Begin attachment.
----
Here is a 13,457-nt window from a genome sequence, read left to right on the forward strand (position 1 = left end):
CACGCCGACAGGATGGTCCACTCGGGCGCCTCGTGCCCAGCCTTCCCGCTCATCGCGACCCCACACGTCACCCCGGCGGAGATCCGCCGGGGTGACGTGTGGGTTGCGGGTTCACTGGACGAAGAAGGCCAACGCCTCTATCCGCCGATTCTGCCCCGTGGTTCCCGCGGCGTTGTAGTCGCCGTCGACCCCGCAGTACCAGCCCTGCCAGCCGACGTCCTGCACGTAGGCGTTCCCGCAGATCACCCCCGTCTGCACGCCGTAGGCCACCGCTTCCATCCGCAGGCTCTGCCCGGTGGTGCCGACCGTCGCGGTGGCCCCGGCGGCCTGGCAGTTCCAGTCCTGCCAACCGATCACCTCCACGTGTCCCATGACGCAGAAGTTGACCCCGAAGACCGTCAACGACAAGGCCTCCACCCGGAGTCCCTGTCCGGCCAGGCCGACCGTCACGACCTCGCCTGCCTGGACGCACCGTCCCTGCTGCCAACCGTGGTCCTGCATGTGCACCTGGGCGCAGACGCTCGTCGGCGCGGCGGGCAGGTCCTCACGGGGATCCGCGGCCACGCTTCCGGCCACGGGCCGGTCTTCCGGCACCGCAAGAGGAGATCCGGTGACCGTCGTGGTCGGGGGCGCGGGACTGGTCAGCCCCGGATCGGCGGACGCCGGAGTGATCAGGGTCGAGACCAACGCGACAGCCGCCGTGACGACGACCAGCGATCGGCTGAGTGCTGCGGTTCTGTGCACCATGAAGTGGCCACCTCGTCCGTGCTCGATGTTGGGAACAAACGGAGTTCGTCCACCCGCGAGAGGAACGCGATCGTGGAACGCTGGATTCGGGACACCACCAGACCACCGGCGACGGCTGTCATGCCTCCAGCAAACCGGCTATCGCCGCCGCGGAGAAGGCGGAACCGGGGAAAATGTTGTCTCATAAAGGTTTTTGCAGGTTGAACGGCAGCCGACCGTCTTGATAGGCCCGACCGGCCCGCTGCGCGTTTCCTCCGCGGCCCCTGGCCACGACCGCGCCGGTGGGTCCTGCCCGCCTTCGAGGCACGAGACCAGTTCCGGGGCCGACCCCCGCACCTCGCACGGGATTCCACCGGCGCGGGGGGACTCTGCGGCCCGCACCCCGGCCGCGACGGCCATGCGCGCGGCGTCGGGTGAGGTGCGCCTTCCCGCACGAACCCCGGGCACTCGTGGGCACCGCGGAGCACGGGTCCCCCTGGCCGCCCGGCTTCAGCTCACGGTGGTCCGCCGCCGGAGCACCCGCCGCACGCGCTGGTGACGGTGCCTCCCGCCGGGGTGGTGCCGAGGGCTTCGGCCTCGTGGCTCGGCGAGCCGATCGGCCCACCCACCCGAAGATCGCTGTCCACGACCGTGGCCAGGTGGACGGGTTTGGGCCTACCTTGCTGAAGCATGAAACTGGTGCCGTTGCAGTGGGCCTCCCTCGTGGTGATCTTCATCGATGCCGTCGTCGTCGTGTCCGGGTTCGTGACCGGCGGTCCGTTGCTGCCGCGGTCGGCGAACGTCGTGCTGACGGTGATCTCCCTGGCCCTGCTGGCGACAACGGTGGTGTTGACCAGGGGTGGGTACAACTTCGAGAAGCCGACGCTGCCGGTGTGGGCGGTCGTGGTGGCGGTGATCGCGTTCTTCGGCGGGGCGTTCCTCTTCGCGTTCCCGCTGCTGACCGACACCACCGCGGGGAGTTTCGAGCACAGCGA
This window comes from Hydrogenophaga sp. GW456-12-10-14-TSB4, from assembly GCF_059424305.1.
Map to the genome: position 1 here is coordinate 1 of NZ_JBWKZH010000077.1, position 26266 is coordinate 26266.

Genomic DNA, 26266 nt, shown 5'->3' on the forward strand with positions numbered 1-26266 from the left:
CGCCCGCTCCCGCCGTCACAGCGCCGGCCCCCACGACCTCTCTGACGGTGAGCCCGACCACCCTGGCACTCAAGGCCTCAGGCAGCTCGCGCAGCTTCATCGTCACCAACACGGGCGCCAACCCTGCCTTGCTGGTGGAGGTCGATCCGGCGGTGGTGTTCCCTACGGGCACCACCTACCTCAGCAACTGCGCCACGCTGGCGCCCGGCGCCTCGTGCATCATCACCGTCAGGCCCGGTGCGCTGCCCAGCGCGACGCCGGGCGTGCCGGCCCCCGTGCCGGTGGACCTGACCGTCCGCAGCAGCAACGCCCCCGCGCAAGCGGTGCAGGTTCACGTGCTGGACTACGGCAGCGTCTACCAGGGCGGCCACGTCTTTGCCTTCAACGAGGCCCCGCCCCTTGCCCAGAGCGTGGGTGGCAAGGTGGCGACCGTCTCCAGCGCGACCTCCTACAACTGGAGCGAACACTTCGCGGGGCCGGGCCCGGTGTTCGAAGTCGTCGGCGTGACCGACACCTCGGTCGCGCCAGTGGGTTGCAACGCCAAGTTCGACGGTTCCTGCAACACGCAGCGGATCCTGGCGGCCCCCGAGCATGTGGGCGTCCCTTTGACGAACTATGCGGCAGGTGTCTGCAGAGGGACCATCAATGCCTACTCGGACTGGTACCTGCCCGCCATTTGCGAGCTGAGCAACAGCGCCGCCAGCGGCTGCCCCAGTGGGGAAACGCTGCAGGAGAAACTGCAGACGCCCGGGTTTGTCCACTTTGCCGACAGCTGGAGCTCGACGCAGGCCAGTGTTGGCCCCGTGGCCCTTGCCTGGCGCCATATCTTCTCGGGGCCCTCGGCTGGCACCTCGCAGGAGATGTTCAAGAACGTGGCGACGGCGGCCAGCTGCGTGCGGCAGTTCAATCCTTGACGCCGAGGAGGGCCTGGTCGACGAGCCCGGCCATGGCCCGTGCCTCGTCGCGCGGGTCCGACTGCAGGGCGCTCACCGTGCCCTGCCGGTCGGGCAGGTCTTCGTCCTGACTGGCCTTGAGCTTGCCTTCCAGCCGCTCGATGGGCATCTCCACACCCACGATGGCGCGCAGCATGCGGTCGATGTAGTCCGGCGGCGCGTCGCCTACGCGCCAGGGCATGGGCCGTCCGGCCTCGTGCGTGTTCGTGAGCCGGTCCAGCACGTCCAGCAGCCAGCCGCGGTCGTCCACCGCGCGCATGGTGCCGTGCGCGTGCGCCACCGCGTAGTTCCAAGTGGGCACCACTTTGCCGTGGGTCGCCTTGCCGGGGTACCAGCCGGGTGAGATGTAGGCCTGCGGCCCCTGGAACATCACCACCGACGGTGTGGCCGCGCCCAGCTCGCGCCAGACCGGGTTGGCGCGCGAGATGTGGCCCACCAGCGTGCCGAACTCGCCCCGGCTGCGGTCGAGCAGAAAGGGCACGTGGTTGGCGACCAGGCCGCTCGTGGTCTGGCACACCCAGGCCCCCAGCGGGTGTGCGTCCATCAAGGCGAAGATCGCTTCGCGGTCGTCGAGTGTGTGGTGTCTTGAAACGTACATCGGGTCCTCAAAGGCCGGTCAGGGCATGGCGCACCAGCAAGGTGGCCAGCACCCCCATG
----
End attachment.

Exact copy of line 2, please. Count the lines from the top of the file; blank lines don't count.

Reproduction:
CACGCCGACAGGATGGTCCACTCGGGCGCCTCGTGCCCAGCCTTCCCGCTCATCGCGACCCCACACGTCACCCCGGCGGAGATCCGCCGGGGTGACGTGTGGGTTGCGGGTTCACTGGACGAAGAAGGCCAACGCCTCTATCCGCCGATTCTGCCCCGTGGTTCCCGCGGCGTTGTAGTCGCCGTCGACCCCGCAGTACCAGCCCTGCCAGCCGACGTCCTGCACGTAGGCGTTCCCGCAGATCACCCCCGTCTGCACGCCGTAGGCCACCGCTTCCATCCGCAGGCTCTGCCCGGTGGTGCCGACCGTCGCGGTGGCCCCGGCGGCCTGGCAGTTCCAGTCCTGCCAACCGATCACCTCCACGTGTCCCATGACGCAGAAGTTGACCCCGAAGACCGTCAACGACAAGGCCTCCACCCGGAGTCCCTGTCCGGCCAGGCCGACCGTCACGACCTCGCCTGCCTGGACGCACCGTCCCTGCTGCCAACCGTGGTCCTGCATGTGCACCTGGGCGCAGACGCTCGTCGGCGCGGCGGGCAGGTCCTCACGGGGATCCGCGGCCACGCTTCCGGCCACGGGCCGGTCTTCCGGCACCGCAAGAGGAGATCCGGTGACCGTCGTGGTCGGGGGCGCGGGACTGGTCAGCCCCGGATCGGCGGACGCCGGAGTGATCAGGGTCGAGACCAACGCGACAGCCGCCGTGACGACGACCAGCGATCGGCTGAGTGCTGCGGTTCTGTGCACCATGAAGTGGCCACCTCGTCCGTGCTCGATGTTGGGAACAAACGGAGTTCGTCCACCCGCGAGAGGAACGCGATCGTGGAACGCTGGATTCGGGACACCACCAGACCACCGGCGACGGCTGTCATGCCTCCAGCAAACCGGCTATCGCCGCCGCGGAGAAGGCGGAACCGGGGAAAATGTTGTCTCATAAAGGTTTTTGCAGGTTGAACGGCAGCCGACCGTCTTGATAGGCCCGACCGGCCCGCTGCGCGTTTCCTCCGCGGCCCCTGGCCACGACCGCGCCGGTGGGTCCTGCCCGCCTTCGAGGCACGAGACCAGTTCCGGGGCCGACCCCCGCACCTCGCACGGGATTCCACCGGCGCGGGGGGACTCTGCGGCCCGCACCCCGGCCGCGACGGCCATGCGCGCGGCGTCGGGTGAGGTGCGCCTTCCCGCACGAACCCCGGGCACTCGTGGGCACCGCGGAGCACGGGTCCCCCTGGCCGCCCGGCTTCAGCTCACGGTGGTCCGCCGCCGGAGCACCCGCCGCACGCGCTGGTGACGGTGCCTCCCGCCGGGGTGGTGCCGAGGGCTTCGGCCTCGTGGCTCGGCGAGCCGATCGGCCCACCCACCCGAAGATCGCTGTCCACGACCGTGGCCAGGTGGACGGGTTTGGGCCTACCTTGCTGAAGCATGAAACTGGTGCCGTTGCAGTGGGCCTCCCTCGTGGTGATCTTCATCGATGCCGTCGTCGTCGTGTCCGGGTTCGTGACCGGCGGTCCGTTGCTGCCGCGGTCGGCGAACGTCGTGCTGACGGTGATCTCCCTGGCCCTGCTGGCGACAACGGTGGTGTTGACCAGGGGTGGGTACAACTTCGAGAAGCCGACGCTGCCGGTGTGGGCGGTCGTGGTGGCGGTGATCGCGTTCTTCGGCGGGGCGTTCCTCTTCGCGTTCCCGCTGCTGACCGACACCACCGCGGGGAGTTTCGAGCACAGCGA